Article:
Like I said the odds were not in our favor, there are more people in the USA (3 million) with epilepsy than there are people living with:

Autism (1.5 million)
Parkinsons (1.5 million)
MS (400,000)

Okay, so you know the secret. But what can you do? Well, start by talking about it. Below are some sites you can visit that are talking about epilepsy.

Talk About It

For additional resources, check out my Epilepsy Resources section. And, for more startling statistics read Jon Meacham’s article in Newsweek titled “A Storm in the Brain“.

Solo art exhibition by woman with epilepsy

This fall, an emerging talent in the art world–and a woman with epilepsy–will have a solo exibition in Philadelphia.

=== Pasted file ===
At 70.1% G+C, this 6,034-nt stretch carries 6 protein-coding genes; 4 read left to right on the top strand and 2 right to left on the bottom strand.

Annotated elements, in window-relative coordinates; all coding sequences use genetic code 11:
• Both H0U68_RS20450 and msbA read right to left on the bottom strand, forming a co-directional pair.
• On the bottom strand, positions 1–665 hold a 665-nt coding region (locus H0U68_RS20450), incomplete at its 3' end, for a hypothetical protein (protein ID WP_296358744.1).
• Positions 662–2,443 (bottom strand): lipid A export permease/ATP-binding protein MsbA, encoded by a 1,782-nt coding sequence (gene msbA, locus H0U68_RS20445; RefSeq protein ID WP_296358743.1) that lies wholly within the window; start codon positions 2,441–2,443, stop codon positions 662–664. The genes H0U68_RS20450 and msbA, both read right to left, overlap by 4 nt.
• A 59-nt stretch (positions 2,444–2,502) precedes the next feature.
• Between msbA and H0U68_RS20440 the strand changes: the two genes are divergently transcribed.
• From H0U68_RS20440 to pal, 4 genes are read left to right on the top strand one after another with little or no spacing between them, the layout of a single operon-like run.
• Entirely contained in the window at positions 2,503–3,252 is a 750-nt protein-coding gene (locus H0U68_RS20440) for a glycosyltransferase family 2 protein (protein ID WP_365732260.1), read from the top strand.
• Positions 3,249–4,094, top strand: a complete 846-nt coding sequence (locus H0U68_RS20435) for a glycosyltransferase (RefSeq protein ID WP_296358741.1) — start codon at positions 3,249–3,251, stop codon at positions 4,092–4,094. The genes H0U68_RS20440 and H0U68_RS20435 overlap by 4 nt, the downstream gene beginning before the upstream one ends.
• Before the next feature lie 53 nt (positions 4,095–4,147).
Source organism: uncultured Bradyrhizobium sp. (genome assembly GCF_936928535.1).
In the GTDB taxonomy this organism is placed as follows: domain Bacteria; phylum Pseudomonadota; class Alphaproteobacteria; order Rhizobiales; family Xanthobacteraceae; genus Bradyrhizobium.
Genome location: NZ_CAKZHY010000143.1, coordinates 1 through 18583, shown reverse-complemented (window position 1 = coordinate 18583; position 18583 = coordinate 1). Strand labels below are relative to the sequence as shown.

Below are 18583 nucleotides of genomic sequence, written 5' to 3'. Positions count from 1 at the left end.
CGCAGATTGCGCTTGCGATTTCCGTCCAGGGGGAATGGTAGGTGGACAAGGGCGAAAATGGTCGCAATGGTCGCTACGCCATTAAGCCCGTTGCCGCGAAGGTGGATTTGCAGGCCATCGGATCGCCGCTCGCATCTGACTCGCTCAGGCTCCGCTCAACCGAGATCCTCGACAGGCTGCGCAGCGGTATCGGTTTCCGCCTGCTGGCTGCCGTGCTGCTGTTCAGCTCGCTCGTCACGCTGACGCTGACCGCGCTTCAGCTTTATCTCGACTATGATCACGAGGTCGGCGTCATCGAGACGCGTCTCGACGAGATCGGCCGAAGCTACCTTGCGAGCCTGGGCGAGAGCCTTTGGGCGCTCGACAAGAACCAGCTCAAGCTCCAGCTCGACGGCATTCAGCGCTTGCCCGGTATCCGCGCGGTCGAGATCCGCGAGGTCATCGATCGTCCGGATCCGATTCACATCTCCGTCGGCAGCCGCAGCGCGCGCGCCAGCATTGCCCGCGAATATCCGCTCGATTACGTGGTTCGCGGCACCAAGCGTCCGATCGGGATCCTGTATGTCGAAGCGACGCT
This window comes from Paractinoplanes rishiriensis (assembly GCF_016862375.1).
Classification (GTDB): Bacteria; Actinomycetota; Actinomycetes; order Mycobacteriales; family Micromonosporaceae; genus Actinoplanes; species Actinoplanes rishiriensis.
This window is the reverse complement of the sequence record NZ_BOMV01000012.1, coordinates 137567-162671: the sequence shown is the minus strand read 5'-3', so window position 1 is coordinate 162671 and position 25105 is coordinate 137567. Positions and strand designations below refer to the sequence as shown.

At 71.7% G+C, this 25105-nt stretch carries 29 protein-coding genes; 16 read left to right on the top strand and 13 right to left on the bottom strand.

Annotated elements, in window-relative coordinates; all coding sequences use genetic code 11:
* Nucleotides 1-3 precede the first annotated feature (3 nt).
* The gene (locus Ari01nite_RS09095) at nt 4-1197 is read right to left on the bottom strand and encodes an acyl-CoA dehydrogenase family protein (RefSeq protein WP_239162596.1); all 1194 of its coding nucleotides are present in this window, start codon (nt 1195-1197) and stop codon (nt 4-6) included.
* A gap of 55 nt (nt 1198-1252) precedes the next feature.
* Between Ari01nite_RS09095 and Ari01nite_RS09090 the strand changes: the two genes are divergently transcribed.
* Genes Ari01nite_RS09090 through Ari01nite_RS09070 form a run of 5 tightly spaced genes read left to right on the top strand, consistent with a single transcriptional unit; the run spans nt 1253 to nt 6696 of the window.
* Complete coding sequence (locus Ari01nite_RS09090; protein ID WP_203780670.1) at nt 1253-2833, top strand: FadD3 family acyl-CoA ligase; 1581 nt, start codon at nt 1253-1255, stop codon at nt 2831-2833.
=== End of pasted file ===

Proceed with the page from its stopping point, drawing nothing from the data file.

Cathy Hozack on being an artist
“I’ve had epilepsy since I was five. The seizures and strong medications made me tired, confused, depressed and out of touch with reality. Over time, parts of my memory have gotten worse, but I can concentrate when using watercolors. I pick up a brush and the problems no longer matter. What I learned in Color Theory class is ingrained in my mind forever – but I have forgotten your name already.

I express my strongest feelings on paper and canvas. How I record the world around me depends on my mood and on what is going through my mind. I want to show everyone how I see the world around us.”- Cathy Hozack, October 2008

To experience her art in person:
Cathy Hozack – Solo Exhibition
The Coffee Bar
Radisson Plaza – Warwick Hotel
1701 Locust Street, Philadelphia, PA 19103

Opening Reception
Wednesday, September 23, 6 to 8pm

Exhibition Dates
September 16 through December 14, 2009

To see her work online visit cathyhozack.com

Be your own advocate